Health Benefits of Lion’s Mane Mushroom

Health Benefits of Lion’s Mane Mushroom

Detoxifying vegetables and fruits

Lion’s Mane mushroom is known by many names, including the Latin Hericium Erinaceus, along with Bearded Hedgehog mushroom, and Monkey’s Head mushroom. Lion’s Mane mushroom has long been a staple for culinary and medical uses in Asian countries like China, India, Japan and Korea.

Human and animal studies alike have proven Lion’s Mane mushroom boasts countless medicinal and health promoting properties including anti-inflammatory, antioxidant and immune modulating components. Extracts from Lion’s Mane mushroom have been shown to have antibiotic, neuroprotective, glucose-lowering, and even anti-cancer effects.

Below, we review our Top 4 Health Benefits of Lion’s Mane Mushroom in more detail:

#1. Lions Mane Mushroom is Neuroprotective

Studies have shown that Lion’s Mane mushroom helps to combat Alzheimer’s disease, dementia and cognitive decline.

Two specific compounds have been identified in Lion’s Mane mushrooms that can stimulate the growth of brain cells these are hericenones and erinacines (1).

In fact, Lion’s Mane mushroom and its extracts have been found to reduce symptoms of memory loss in mice, as well as prevent neuronal damage caused by amyloid-beta plaques, which accumulate in the brain during Alzheimer’s disease (2,3,4). Additional animal studies have confirmed that Lion’s Mane mushroom may help protect against Alzheimer’s disease, a degenerative brain disease that causes progressive memory loss.

Older adults with mild cognitive impairment were studied and found that consuming 3 grams of powdered Lion’s Mane mushroom every day for four months improved their mental functioning significantly. It’s important to note that these benefits were transient, and disappeared when supplementation stopped (5).

#2 Lion’s Mane Mushroom May Help Prevent Cancer Growth

In 2012, a study evaluating the medicinal potential of 14 types of mushroom found that Lion’s Mane mushroom had the fourth highest antioxidant activity, which researchers described as “moderate to high.” (6) Antioxidant activity protects the body on a microscopic and cellular level from toxins, those we naturally produce during metabolism, and those we intake as a result of 21st century life.

Various studies have also shown Lion’s Mane mushroom’s ability to support various immune responses in the body. Specifically, it has been shown to increase levels of T cells (the part of our immune system that attacks foreign pathogens ) and macrophages (a type of white blood cell that destroys bacteria and other harmful organisms), and appeared to promote anti-tumor activity of the immune system in mice (16).

#3 Lion’s Mane Mushroom May Reduce Anxiety and Depression

There have been numerous studies showing that consuming Lion’s Mane mushroom can help with reducing symptoms of anxiety and depression. A daily dose of Lion’s Mane mushroom is a good way to help support the health and growth of nerves within the hippocampus, which is the part of our brain that controls emotions.

In a Japanese study, women with a variety of health complaints, including menopausal symptoms and poor sleep quality, ate cookies containing Lion’s Mane extract or placebo cookies for 4 weeks. The participants who ate the extract reported lower levels of irritation and anxiety than those in the placebo group (7).

#4 Lion’s Mane Mushroom Supports Nerve Health

Lion’s Mane mushroom has been shown to be of use in the regeneration of peripheral nerves (that is, those outside of the spinal cord), suggesting it could have a benefit to help the physical recovery of those who have experienced trauma. (11)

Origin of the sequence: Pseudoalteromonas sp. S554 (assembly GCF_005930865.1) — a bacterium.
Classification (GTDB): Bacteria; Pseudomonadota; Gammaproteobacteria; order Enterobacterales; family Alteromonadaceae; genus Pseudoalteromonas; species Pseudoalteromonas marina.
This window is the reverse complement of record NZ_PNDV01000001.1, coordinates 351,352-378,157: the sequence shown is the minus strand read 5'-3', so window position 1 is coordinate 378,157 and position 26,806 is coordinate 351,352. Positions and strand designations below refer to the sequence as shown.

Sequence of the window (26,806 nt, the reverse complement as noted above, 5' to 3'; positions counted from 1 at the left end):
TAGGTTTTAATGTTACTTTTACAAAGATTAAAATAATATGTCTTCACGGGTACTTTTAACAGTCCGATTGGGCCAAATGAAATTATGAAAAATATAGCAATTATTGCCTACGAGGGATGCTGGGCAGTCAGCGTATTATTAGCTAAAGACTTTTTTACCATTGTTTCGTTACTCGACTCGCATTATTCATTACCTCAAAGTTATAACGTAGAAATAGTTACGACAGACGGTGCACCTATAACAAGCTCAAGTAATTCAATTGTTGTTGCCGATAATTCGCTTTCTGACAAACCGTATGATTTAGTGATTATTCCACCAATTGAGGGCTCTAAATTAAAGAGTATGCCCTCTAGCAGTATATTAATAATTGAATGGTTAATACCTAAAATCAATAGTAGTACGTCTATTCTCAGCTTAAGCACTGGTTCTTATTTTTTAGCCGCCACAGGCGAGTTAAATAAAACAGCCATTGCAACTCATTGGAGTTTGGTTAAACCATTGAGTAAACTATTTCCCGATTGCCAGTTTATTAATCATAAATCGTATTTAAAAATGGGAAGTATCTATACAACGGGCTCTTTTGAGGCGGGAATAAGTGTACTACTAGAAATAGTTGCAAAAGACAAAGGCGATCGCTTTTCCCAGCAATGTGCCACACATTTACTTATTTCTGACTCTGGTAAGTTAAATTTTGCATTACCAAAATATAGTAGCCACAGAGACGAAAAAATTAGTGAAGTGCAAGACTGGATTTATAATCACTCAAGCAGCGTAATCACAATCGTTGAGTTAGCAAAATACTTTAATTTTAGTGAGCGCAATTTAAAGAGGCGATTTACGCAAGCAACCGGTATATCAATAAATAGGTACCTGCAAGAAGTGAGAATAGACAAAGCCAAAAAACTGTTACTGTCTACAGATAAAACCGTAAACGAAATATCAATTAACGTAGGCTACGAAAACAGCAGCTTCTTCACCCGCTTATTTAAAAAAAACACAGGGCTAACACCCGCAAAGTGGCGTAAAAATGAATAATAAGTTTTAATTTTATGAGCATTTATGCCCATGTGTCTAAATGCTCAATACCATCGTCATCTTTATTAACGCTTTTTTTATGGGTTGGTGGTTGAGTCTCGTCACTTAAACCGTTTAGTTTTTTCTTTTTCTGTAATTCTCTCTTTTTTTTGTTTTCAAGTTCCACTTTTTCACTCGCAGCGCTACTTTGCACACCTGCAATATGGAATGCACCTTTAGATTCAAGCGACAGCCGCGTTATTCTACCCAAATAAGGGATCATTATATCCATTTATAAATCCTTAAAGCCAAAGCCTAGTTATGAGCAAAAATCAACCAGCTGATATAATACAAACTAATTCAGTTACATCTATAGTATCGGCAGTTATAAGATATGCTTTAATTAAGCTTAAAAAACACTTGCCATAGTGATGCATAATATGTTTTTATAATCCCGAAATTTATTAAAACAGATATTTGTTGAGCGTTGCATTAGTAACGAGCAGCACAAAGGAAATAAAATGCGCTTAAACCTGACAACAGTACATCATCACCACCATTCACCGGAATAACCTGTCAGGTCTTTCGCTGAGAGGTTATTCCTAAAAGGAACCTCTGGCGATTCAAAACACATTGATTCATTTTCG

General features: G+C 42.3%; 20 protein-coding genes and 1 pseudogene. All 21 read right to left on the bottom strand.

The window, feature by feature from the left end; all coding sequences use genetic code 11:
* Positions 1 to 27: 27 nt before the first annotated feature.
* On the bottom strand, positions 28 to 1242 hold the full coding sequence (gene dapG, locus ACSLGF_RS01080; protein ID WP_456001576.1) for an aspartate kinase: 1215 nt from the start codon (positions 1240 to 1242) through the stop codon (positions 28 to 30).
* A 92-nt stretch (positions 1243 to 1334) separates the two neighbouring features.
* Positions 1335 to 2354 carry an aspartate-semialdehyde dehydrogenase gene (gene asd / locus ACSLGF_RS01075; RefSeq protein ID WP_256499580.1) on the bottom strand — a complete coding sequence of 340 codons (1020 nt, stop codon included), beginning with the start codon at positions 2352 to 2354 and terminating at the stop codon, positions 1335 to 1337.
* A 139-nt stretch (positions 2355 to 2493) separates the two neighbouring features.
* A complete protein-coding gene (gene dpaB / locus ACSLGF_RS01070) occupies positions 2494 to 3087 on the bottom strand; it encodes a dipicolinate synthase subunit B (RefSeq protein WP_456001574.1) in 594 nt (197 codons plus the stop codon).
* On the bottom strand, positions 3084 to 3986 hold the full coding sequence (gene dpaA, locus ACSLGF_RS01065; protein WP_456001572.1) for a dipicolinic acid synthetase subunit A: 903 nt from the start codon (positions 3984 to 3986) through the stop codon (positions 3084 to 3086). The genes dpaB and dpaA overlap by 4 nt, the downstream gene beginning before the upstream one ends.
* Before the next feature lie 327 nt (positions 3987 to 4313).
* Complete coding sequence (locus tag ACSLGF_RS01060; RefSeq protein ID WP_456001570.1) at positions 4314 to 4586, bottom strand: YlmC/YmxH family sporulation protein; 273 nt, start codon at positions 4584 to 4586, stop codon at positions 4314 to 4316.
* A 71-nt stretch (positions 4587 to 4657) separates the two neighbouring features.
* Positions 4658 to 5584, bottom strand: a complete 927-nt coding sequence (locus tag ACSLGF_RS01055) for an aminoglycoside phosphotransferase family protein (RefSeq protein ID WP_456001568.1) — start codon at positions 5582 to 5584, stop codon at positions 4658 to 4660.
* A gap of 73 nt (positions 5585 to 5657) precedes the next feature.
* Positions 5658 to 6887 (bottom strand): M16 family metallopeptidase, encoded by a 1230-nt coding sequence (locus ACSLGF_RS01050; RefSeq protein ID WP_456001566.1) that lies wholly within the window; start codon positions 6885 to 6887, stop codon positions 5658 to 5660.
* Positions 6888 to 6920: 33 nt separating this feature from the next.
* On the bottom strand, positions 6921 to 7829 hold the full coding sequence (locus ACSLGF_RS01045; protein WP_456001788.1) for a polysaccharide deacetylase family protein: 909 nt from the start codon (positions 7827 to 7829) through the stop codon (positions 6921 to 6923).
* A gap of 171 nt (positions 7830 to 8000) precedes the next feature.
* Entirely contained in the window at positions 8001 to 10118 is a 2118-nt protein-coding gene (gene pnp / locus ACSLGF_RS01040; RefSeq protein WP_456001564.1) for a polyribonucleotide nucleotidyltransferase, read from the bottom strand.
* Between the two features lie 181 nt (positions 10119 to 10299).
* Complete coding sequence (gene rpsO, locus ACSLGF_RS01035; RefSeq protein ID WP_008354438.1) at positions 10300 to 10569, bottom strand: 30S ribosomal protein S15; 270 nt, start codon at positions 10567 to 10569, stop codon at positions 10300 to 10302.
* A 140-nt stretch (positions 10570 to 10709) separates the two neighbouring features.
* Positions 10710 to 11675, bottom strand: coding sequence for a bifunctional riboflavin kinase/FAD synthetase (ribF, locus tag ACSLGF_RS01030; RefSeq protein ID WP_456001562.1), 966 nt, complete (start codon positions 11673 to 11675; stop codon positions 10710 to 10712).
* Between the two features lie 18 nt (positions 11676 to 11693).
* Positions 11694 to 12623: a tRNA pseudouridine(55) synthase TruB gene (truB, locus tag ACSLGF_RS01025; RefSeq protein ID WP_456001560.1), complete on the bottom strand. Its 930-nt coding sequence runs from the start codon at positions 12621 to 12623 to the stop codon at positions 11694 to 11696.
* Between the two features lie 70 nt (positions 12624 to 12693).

Research determined that Lion’s Mane mushrooms extracts may promote the growth of nerve cells and therefore, more rapid repair after injury. (9) One study found that rats with nerve damage receiving a daily extract of Lion’s Mane mushrooms had quicker nerve regeneration than control animals (10).

One of the complications of diabetes is nerve damage resulting from prolonged periods of high blood sugar. In a 2015 study on rats, in which they ingested Lion’s Mane mushroom extract for 6 weeks, showed positive results, including lower blood sugar levels, reduced feelings of nerve pain, and improved antioxidant activity (8).

In fact, Lion’s Mane mushroom extract has been shown to reduce recovery time by 23–41% when given to rats with nervous system injuries (12). Lion’s Mane mushroom extract may also help reduce the severity of brain damage after a stroke. In one study, high doses of Lion’s Mane mushroom extract given to rats immediately after a stroke helped decrease inflammation and reduce the size of stroke-related brain injury by 44% (13).

How Do I Take Lion’s Mane Mushroom?

Lion’s Mane mushrooms can be enjoyed as a food for culinary uses such as being used raw in a salad or smoothie, cooked in stir-fries or soups, dried and used as an herb, or steeped as a tea.

Lion’s Mane mushroom can be prepared and cooked like any other meaty mushroom. It tends to be in season in the late summer through fall. When cooked, it has a flavour and texture has been described as similar to crab or lobster.

Alternatively, Lion’s Mane extracts are often used in natural health products and supplements such as these Host Defence Lion’s Mane capsules.

Many local health food stores also stock Lion’s Many mushroom beverages. Lion’s Mane (and other medicinal mushrooms) can be powdered and used in a tea or as an instant coffee substitute. Because of the brain-boosting properties of Lion’s Mane mushroom, using it as a coffee substitute that can elevate your focus, memory, and creativity is an ideal option for many individuals!


11. Lai P,L., Naidu M., Sabaratnam V., Wong K,H., David R,P., Kuppusamy U,R., Abdullah N., Malek S,N. (2013). Neurotrophic properties of the Lion’s mane medicinal mushroom, Hericium erinaceus (Higher Basidiomycetes) from Malaysia. International Journal of Medicinal Mushrooms. 15(6):539-54. Retrieved from